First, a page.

We can all agree on appreciation for our veterans

Driving to work this morning, talk radio stations were full of the continuing discussion and debate over the Nov. 3 elections.

Hosts grilled pollsters, questioned campaign strategists and prognosticated about what could happen in the weeks and months leading up to Jan. 20.

Guests expressed either their exuberance or dismay over the results while pundits made predictions ranging from whimsy to woe.

As I listened, I noticed one topic that was missing from today’s discussion topics:

Our veterans.

Without the fundamental right we have as a democracy to vote, there would be no election to discuss — and without the service and sacrifice made by others in defense of our nation, there would be no republic to afford us that precious right to vote.

I understand that this election has been as controversial as it is historic, necessitating a deeper conversation about the state of our nation and its divided, evolving identity.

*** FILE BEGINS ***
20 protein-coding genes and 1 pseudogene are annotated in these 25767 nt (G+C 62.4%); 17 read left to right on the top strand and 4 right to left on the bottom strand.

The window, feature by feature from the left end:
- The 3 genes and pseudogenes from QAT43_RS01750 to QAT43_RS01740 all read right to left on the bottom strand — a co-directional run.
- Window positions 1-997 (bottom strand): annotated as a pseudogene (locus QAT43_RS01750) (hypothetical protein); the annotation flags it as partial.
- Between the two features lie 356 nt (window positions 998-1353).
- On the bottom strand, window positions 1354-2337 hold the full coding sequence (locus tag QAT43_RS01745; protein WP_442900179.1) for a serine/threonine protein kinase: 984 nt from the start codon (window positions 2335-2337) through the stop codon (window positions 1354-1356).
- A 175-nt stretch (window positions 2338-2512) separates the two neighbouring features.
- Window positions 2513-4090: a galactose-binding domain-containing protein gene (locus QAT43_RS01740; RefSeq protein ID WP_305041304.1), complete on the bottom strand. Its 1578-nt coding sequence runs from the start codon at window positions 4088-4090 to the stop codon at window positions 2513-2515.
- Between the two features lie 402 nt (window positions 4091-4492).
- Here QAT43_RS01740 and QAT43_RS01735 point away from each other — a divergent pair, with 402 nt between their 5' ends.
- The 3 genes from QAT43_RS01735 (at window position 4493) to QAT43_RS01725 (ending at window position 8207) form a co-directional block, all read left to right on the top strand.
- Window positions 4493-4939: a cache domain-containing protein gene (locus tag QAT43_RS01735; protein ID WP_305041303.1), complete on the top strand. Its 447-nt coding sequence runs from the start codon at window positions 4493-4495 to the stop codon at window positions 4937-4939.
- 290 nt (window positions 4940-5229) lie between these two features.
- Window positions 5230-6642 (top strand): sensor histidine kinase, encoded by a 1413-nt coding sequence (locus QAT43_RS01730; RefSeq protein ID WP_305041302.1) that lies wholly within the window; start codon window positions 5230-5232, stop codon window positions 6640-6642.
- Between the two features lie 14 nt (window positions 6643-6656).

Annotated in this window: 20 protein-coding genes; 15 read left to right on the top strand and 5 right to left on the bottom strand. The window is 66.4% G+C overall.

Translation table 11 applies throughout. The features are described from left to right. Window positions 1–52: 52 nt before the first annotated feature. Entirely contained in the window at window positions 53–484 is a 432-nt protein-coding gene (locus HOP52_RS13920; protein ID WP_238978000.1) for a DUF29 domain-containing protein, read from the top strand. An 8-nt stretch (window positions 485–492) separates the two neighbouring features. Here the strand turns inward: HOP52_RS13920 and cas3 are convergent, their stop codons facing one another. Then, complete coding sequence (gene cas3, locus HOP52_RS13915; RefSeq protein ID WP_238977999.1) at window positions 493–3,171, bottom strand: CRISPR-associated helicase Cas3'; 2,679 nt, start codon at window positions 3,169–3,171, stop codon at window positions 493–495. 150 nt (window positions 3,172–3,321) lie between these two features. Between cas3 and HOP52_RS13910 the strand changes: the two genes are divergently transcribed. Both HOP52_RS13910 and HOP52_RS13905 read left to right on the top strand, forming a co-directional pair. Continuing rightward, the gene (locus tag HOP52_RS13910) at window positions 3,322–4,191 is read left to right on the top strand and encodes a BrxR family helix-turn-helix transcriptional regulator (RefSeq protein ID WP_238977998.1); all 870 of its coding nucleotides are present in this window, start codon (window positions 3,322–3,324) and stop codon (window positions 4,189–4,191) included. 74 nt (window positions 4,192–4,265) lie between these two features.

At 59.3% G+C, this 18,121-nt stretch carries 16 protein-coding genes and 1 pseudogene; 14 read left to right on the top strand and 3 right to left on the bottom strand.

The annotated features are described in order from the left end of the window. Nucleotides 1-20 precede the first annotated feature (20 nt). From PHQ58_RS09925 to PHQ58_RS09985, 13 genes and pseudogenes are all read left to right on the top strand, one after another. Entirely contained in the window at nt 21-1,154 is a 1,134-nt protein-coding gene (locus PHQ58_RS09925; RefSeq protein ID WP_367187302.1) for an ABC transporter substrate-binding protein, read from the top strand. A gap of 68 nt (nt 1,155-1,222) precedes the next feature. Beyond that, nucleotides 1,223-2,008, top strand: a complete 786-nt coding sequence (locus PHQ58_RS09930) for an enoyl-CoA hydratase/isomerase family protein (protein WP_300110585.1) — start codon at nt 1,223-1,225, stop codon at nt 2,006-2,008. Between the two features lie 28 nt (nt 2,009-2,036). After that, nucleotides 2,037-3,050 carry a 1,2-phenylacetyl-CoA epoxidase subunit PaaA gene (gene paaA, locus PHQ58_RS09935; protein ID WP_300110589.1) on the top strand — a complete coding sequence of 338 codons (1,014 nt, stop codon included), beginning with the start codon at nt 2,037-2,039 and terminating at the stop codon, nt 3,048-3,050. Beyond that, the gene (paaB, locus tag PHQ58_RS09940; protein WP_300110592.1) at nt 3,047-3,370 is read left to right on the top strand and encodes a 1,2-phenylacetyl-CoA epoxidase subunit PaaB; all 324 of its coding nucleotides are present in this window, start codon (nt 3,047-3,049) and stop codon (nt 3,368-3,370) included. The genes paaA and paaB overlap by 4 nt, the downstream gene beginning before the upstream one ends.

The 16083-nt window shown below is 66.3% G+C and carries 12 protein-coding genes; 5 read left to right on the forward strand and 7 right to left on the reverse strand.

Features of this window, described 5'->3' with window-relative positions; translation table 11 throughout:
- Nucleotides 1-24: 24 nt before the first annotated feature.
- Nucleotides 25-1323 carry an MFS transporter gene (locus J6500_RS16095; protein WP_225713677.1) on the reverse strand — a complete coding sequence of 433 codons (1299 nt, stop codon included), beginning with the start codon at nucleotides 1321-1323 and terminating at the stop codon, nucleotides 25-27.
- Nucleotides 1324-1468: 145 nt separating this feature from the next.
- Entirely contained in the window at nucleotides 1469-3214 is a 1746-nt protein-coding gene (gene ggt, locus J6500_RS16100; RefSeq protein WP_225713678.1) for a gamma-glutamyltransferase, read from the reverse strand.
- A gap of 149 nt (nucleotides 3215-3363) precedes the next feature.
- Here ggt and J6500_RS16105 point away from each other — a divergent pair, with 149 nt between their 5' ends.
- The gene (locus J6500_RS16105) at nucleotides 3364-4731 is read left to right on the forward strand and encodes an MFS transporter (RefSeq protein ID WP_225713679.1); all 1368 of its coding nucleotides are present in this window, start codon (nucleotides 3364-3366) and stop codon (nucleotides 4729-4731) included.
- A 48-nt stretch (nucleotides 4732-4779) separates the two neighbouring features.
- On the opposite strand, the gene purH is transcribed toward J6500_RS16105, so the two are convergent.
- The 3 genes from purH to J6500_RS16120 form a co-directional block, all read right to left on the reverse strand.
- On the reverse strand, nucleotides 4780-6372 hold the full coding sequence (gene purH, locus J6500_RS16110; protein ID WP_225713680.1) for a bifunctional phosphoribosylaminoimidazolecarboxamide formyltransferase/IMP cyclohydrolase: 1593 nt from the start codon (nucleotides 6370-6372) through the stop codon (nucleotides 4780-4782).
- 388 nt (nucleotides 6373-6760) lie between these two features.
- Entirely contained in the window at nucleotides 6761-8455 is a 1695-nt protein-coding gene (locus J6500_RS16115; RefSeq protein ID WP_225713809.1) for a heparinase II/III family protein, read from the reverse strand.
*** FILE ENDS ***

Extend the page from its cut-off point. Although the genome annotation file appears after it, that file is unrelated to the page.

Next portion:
But today, let’s make sure that we put those conversations on hold and recognize those who have protected our right to have those conversations in the first place.

Generations of Americans have given their time and their very lives so that we could cast a vote and exercise our right, as Americans, to disagree openly with each other under the Constitution.

Just for today, let’s put our differences aside and agree that our veterans — of all eras, branches of service, at home and abroad — deserve our attention, respect and appreciation.

Thanks to them, there will be plenty of time in the days ahead to disagree with one another.

But today, we can all agree on the appreciation we share for our veterans.



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